Flame Synthesis of Oxide and Carbon-Based Nanomaterials and Study of Their Growth Mechanisms using In-Situ Laser-Based Diagnostics

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Flame synthesis of materials has demonstrated a history of scalability and offers the potential for high-volume commercial production, at reduced costs.  Flame synthesis of ceramic oxide nanoparticles, semiconducting metal-oxide nanostructures, carbon nanotubes, and graphene will be discussed.  TiO2 nanoparticles are produced from corresponding organometallic vapor precursors using an axisymmetric stagnation-point premixed flat flame impinging on a cooled substrate under uniform electric field application.  Using counterflow flames, other nanostructures, such as WO2.9 nanowires, ZnO nanoribbons, and MoO2 nanoplates are synthesized, whereby growth occurs by the vapor-solid mechanism, with local gas-phase temperature and chemical species strategically specified at the substrate for self-synthesis.  Carbon nanotubes and graphene are grown on metal substrates at high rates using a novel multiple inverse-diffusion flames synthesis method in open-atmosphere environments.  Finally, flame synthesis combined with solution synthesis to produce novel nanostructures will also be discussed, along with laser ablation in liquids.  Laser-based diagnostics enable non-intrusive in situ characterization of the gas-phase synthesis flow field (e.g. temperature, species concentrations), as well as the as-formed nanomaterials themselves during flame synthesis, permitting fundamental understanding of the physical processes and growth mechanisms involved.  Well-known techniques, such as laser-induced fluorescence (LIF) and Raman spectroscopy, can be utilized to characterize the gas-phase flow field (e.g. temperature, species concentrations).  Moreover, novel developments of existing techniques have been recently used for in situ nanomaterials characterization during synthesis.  Specifically, low-intensity phase-selective laser induced breakdown spectroscopy (PS-LIBS), for detection of the formation of nanoparticle phase, and in-situ Raman, for identification of nanoparticle crystallinity, are discussed.  These techniques allow us to characterize particle composition and crystallinity and to delineate the phase conversion of nanoparticles, allowing for better understanding of the governing growth and kinetic mechanisms.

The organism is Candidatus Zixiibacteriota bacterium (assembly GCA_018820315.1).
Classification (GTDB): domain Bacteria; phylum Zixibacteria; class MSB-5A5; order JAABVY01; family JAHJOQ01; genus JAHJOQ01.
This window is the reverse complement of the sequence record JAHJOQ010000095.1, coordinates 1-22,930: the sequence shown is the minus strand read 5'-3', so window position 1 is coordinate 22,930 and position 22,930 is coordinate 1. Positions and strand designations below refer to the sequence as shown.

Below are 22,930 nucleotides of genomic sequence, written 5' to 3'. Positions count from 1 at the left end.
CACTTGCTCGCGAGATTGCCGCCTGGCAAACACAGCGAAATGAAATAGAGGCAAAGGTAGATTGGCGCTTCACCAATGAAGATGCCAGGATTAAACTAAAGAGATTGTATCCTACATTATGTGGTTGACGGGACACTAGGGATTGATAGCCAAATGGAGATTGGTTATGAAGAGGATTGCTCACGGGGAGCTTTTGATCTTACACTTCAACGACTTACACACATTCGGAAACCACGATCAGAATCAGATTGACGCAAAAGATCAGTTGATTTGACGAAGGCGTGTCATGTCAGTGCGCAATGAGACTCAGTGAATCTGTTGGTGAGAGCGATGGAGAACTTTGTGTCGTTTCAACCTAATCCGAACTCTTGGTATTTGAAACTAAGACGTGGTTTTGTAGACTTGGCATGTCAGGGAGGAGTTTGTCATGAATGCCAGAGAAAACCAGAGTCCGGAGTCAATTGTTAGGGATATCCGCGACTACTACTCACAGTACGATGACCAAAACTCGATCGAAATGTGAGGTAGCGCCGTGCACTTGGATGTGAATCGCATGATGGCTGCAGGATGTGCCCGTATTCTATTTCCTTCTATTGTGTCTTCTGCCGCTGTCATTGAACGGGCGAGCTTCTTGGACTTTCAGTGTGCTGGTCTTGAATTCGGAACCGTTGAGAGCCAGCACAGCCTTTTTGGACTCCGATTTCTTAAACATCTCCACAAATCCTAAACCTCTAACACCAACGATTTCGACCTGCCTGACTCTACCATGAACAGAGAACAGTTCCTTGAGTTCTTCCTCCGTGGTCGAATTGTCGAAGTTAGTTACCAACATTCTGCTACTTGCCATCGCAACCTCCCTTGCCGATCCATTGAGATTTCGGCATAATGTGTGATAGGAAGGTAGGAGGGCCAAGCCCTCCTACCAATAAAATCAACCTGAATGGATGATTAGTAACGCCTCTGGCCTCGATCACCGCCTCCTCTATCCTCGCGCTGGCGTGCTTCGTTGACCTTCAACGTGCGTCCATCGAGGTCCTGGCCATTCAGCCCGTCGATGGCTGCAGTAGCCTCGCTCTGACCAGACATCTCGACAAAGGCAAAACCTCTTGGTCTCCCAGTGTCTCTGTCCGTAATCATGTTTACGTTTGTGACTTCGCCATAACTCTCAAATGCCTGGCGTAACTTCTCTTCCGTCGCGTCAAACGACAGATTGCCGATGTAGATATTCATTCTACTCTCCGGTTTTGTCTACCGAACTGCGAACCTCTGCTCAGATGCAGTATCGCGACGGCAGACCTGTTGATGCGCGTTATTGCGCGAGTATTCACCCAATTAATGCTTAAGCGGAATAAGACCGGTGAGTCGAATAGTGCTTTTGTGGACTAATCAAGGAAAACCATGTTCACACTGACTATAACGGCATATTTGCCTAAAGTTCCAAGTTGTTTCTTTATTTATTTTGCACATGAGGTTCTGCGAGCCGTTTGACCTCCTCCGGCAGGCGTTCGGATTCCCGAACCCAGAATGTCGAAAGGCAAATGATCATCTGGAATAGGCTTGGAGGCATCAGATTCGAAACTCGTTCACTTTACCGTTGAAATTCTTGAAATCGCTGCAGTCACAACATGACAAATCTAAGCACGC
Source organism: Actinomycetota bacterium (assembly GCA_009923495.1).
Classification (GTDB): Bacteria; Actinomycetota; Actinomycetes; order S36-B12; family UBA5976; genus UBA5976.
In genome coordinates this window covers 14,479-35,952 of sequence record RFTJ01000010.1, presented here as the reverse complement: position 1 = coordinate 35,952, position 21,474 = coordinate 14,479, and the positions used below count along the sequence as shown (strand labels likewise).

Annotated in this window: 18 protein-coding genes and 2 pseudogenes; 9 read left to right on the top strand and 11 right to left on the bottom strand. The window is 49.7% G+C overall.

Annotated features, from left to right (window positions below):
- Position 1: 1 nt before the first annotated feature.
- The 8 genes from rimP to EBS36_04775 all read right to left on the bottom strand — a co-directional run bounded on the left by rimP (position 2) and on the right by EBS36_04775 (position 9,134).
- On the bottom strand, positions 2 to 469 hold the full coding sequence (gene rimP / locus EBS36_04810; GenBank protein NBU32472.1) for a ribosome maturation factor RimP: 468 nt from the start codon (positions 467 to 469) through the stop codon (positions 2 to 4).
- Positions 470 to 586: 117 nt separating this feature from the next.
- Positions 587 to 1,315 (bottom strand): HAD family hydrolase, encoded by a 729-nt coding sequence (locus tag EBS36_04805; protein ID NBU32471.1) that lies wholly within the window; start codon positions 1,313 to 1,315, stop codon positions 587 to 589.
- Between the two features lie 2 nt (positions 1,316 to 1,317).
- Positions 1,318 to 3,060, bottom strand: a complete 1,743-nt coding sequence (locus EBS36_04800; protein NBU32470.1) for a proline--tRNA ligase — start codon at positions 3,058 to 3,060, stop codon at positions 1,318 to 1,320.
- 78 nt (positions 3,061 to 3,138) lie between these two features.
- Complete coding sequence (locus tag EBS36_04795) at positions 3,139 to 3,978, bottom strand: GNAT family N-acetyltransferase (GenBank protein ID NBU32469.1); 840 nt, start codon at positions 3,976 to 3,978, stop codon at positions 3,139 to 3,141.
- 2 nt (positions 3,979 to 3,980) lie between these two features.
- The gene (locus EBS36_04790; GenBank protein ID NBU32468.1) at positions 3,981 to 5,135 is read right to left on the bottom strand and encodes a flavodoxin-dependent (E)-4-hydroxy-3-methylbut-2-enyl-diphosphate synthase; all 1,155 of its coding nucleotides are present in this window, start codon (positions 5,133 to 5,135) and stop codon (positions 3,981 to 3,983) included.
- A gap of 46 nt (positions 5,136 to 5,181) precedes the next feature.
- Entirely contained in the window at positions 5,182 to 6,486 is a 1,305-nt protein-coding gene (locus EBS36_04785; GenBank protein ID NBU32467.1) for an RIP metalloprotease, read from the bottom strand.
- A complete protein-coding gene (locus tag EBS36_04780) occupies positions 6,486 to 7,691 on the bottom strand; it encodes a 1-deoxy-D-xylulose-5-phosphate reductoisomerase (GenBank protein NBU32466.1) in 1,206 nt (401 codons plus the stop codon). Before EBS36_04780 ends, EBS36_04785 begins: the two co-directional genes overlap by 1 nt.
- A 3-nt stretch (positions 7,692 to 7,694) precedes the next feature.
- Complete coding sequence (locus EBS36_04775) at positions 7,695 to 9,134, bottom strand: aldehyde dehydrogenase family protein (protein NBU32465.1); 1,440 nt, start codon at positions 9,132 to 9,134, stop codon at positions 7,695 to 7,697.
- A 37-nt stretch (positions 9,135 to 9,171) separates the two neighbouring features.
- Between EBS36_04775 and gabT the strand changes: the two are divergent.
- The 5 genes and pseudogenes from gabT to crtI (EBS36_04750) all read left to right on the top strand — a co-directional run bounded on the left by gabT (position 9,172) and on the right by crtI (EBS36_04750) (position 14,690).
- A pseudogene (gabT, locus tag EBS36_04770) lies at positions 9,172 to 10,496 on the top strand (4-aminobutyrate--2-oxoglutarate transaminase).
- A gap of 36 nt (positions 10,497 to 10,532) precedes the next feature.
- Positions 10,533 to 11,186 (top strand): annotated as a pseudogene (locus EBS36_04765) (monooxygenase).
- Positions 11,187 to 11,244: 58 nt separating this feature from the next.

Stephen Tse, Rutgers University
Andlinger Center
Room number or other detail: 
Maeder Hall
Friday, February 17, 2017 - 3:30pm
Faculty Host: 

Speaker Bio

Prof. Tse received his B.S.E. in Engineering Physics from Princeton University in 1991, and his M.S. and Ph.D. in Mechanical Engineering from the University of California at Berkeley in 1994 and 1996, respectively. He was a Post-doctoral Researcher and Research Staff Member at Princeton University from 1997 to 2000. In 2001, he joined Rutgers University as an Assistant Professor, receiving his tenure in 2006. He is presently Professor, Outreach Director, and Mary W. Raisler Distinguished Teaching Chair in the Department of Mechanical and Aerospace Engineering. Prof. Tse’s research focus is in the thermal sciences, involving applications in nanomaterials synthesis, microgravity processes, combustion and propulsion, and advanced laser-based diagnostics. His research methodologies encompass experimentation; computational simulation of complex flows, chemistry, and molecular dynamics; and mathematical analysis. He has designed experiments and diagnostics that have flown on the Space Shuttle or are being planned for the International Space Station. He was Chair of the AIAA Microgravity and Space Processes Technical Committee, and was Chair of the Public Policy Committee on the ASME Board of Government Relations. At Rutgers, he is Co-Director of the Center for Nanomaterials Research, and executive member of the Institute for Advanced Materials, Devices, and Nanotechnology. He is currently the Technical Chair of the 2017 ASME International Mechanical Engineering Congress & Exposition.